I arrive at the train station in Hiroshima in the early evening. The heat, the crowd, and my overindulgence in bullet train sake all serve to put me in a rasty mood. Then, things get worse. I’m informed the ryokan, the traditional Japanese inn where I’m planning to stay, can’t find my reservation, and they are full. What to do? I look for a trash can to kick but they don’t seem to exist in Japan. I stomp into the station’s travel office and start going on with the clerk. I catch enough of the Japanese to know he’s saying the town is full and I’m screwed. His smile gets to me and I’m about to grab his tie when he adds, “However, there is one room available at the hotel here in the station.” Great. Just where I want to stay. But what choice do I have? I trudge over. I can’t believe the room. It’s barely large enough for one extra narrow twin bed and what must be the world’s smallest bathroom. Traversing the room means crawling atop the bed. I call the place ‘The Closet’. If that’s not bad enough, the tiny window provides no air flow so I have to leave the air conditioner on. I tell myself people all the time sleep with the air conditioner on, so I can too. I wake in the morning feeling like I’ve been dragged behind some bad guy’s horse through the Mojave Desert. I guzzle a couple of cans of black, tasteless coffee, and stumble into the world outside.


My eyes frequently look up as I make my way toward the river and the Peace Memorial along its edge. Up there, that’s where it happened. A blue-sky morning followed by death and destruction. America, my America, unleashed a fury that blew apart the city where I now find myself. They said hundreds of thousands of American lives were spared because an invasion would not be necessary. But that was a lie – the Japanese had been trying to surrender since early 1945. Former President Dwight Eisenhower, during a 1963 interview, put it succinctly. “…the Japanese were ready to surrender and it wasn’t necessary to hit them with that awful thing.”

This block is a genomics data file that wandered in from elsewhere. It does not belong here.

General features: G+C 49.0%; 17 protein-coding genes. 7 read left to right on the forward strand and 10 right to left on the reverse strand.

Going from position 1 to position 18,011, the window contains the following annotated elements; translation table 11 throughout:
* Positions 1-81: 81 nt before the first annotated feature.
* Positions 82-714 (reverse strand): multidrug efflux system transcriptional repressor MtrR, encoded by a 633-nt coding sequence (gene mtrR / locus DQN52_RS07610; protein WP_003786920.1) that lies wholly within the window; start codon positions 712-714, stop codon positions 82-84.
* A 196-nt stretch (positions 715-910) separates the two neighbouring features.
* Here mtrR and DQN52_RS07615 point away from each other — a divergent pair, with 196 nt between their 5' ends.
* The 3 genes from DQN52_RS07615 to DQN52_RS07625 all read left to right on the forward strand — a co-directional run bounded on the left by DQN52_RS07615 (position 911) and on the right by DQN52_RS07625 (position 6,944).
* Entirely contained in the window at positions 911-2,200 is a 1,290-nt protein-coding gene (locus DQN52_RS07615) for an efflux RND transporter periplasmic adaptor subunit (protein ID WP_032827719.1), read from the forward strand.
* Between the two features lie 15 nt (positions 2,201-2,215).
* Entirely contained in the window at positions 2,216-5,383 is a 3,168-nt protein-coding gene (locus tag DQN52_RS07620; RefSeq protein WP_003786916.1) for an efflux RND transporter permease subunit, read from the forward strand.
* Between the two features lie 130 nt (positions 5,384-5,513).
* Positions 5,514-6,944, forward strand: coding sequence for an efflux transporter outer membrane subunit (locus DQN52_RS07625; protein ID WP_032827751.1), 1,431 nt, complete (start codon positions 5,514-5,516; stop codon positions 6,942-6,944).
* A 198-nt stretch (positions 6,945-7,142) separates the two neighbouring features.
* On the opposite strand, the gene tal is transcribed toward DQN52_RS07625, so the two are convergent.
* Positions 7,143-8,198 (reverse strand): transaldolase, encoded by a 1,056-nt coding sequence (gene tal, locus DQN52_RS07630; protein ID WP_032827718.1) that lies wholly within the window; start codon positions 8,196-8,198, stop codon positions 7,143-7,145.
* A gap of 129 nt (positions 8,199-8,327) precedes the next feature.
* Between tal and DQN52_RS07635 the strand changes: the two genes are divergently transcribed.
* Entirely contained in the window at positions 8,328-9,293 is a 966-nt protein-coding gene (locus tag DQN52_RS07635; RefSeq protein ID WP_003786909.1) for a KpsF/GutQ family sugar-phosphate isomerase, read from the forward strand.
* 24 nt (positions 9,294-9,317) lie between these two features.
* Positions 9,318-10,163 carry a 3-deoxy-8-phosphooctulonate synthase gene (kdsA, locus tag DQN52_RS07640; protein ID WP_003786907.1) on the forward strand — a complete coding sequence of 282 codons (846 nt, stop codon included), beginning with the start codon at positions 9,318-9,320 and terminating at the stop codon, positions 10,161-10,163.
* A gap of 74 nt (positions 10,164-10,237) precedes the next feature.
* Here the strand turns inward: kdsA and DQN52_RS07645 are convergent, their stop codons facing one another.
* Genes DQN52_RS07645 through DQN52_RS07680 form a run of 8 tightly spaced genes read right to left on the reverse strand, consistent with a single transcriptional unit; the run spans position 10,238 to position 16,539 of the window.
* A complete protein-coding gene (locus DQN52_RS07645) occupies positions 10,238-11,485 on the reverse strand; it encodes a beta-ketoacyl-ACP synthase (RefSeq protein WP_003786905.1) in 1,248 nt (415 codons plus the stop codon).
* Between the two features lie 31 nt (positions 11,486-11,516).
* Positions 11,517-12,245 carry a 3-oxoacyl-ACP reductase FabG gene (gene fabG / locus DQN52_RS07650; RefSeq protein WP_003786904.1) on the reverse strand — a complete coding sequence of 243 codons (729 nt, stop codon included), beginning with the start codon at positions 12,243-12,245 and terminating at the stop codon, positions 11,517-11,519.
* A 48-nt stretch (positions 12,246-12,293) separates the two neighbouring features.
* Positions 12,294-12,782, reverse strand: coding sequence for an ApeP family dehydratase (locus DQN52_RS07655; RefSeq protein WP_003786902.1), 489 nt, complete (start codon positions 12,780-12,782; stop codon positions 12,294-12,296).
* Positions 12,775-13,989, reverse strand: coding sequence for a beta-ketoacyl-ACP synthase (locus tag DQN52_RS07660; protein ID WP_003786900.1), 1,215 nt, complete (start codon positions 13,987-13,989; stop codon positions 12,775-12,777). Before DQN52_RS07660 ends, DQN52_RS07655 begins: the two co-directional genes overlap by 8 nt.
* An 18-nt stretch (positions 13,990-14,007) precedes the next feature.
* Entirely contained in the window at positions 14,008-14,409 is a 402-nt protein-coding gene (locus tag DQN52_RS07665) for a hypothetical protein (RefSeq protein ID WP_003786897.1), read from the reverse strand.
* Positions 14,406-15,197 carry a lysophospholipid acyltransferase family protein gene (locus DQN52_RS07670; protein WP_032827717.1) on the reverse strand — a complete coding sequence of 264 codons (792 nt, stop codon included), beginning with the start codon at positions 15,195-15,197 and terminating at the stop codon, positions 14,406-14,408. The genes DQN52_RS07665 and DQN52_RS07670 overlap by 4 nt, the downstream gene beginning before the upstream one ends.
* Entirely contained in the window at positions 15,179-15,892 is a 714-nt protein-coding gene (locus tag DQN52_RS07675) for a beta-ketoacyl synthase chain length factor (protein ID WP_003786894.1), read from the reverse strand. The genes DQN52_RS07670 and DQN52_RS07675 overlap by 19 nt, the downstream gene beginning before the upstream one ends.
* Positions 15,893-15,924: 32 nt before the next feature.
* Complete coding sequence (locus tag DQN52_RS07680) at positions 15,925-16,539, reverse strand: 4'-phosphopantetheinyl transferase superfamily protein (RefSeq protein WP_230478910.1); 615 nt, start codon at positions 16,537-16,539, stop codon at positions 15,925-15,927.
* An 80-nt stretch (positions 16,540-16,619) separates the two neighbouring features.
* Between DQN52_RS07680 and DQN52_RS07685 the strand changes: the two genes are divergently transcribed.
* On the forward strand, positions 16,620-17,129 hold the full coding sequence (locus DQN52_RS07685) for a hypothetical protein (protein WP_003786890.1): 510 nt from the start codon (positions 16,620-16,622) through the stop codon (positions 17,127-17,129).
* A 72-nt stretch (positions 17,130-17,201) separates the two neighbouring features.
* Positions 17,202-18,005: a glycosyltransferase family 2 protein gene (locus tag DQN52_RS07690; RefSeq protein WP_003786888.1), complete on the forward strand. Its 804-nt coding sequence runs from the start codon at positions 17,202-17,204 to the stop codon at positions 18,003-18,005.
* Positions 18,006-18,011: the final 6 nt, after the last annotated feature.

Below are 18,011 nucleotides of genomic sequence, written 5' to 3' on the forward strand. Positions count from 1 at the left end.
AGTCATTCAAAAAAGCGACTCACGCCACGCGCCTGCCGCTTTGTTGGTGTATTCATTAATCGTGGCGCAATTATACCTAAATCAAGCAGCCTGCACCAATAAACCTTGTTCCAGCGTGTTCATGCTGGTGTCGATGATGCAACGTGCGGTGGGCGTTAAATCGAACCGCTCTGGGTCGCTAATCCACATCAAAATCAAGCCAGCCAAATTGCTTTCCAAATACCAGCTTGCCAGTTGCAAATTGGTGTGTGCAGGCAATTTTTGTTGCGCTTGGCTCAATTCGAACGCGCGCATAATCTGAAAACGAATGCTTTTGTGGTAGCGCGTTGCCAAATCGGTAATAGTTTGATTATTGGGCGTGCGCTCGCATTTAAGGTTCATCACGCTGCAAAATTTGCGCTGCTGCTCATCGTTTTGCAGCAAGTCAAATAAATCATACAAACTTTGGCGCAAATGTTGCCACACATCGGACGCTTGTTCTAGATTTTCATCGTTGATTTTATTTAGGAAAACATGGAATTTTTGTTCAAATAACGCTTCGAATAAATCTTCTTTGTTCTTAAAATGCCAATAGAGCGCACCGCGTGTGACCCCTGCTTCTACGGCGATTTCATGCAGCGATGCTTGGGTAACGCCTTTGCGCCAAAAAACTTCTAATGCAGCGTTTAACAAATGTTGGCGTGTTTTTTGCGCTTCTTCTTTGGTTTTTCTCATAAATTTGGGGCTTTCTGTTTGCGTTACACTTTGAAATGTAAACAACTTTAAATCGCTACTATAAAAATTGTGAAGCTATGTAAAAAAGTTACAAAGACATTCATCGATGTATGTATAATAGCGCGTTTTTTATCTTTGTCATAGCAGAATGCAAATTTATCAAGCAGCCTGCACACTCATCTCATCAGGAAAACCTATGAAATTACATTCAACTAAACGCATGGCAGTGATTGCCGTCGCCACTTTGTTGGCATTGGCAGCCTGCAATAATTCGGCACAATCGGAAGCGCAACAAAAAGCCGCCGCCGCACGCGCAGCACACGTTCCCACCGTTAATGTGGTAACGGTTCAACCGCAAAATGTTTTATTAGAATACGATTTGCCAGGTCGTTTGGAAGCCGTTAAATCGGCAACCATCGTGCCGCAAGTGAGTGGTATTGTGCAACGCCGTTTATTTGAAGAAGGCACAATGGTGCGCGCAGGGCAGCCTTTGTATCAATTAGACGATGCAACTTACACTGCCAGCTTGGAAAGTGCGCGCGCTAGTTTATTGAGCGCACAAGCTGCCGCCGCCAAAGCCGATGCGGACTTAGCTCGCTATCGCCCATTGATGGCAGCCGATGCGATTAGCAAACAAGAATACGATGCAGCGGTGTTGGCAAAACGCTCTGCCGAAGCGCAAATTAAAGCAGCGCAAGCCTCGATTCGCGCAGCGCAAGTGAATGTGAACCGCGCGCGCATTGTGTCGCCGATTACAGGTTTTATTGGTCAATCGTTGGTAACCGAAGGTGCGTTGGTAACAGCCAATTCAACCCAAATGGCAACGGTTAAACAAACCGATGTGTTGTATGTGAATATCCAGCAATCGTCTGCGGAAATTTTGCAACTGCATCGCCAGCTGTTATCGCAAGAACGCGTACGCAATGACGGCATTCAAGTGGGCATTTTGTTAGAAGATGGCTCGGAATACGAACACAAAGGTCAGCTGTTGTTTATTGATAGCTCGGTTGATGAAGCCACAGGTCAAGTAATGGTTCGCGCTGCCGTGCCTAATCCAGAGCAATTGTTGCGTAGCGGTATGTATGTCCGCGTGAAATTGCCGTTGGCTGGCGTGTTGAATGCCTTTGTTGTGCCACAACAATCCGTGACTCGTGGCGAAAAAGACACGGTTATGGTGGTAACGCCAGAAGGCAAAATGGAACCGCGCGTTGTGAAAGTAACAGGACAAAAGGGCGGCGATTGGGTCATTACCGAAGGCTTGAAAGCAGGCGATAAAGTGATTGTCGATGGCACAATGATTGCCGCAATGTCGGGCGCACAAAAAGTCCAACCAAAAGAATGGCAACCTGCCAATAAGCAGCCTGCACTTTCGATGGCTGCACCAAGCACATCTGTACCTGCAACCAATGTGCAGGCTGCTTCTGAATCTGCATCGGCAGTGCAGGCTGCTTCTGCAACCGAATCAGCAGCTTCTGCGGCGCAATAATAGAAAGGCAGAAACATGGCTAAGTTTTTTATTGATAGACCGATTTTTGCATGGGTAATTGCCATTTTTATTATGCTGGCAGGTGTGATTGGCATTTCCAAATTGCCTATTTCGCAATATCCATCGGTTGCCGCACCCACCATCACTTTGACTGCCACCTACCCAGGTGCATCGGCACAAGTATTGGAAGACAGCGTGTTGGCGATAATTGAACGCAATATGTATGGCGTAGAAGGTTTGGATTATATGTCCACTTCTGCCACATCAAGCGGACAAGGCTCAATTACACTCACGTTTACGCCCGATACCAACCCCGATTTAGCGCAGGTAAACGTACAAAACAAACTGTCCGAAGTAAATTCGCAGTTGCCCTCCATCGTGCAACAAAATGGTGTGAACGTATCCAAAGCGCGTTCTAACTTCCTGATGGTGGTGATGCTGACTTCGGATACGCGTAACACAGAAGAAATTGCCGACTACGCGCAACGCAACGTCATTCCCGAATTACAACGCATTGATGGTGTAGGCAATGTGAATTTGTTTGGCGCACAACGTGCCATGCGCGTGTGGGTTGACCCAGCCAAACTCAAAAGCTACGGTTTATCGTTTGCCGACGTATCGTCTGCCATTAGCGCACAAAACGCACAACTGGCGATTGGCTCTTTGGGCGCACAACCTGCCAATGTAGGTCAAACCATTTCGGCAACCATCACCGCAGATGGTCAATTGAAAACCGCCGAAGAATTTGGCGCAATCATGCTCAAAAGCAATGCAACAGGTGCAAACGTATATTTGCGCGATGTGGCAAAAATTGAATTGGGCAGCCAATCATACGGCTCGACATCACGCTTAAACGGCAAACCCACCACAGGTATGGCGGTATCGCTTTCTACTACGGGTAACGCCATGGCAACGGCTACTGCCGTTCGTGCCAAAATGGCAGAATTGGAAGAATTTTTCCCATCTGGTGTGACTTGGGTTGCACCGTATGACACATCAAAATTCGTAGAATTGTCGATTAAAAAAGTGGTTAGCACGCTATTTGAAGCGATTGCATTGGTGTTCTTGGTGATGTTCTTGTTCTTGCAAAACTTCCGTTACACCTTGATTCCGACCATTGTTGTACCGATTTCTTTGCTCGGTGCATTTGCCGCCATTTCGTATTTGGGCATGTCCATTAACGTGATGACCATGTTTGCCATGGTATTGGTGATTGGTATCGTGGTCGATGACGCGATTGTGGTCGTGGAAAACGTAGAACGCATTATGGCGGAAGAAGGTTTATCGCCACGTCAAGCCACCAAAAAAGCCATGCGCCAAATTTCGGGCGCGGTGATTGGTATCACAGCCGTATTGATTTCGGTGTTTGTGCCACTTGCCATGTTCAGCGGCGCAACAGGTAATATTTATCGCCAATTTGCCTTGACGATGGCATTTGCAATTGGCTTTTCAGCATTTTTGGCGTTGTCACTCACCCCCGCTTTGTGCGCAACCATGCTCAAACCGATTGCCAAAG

Like me, the many who mingle near the memorial are moved to the privacy of their thoughts. One hundred and forty thousand lives ended in the blink of an eye. What was Truman thinking? On August 7th, the day after the bomb, he stated, “We have spent 2 billion dollars on the greatest scientific gamble in history, and won.” What did he mean, “won”? He actually claimed Hiroshima was a military base. Dimwit! How come nearly everyone who died were civilians?

I see a formally dressed, elderly man standing alone near the Peace Memorial. I approach him, bow respectfully, and begin a conversation. He tells me his name is Fujita-san and that he was born in Hiroshima. “When the bomb was dropped I was in Nigata training to be a kamikaze pilot. I was 17 years old.”  He says the house in which he was born was near the river directly under the explosion. “My parents were in the house. When the war ended, I came home and searched through the rubble but I never found my mother or father. They became ash and vanished.” Later, as I walked toward Genbaku Dome, I thought of the tears in Fujita-san’s eyes as he spoke of his parents.

“Genbaku Dome” is the face of the atomic bomb and a 5-minute walk from the Peace Memorial. Because the blast was directly overhead, the walls remain essentially intact and the steel that formed the dome is still recognizable. In 1996, UNESCO inscribed Genbaku Dome on the World Heritage List. Only China and the United States voted against the inscription.

Before the bomb Genbaku Dome was called, ‘The Hiroshima Prefectural Industrial Promotion Hall’, serving as a trade mart where local products could be displayed. On a given day the hall was packed with buyers looking to fill their shelves with goods priced below market and with sellers looking to move their wares. Of course, everyone inside the building died within a split second of the explosion.

Dreams of Peace

If Japan was offering to surrender then why did America drop the bomb? Many say it was to send a message to the Soviets. If so, Moscow didn’t get it. At war’s end the Soviet Union tightened their strangle hold on Eastern Europe, focused on a tumultuous China sitting on their southern flank, developed their own nuclear arsenal, and ‘flipped the bird’ at America. Harry Truman had met with Stalin at Potsdam, two weeks before the bomb, telling him that America had “a new weapon of unusual force”. Truman said Stalin didn’t have much to say about it except “he hoped we would make good use of it against the Japanese”.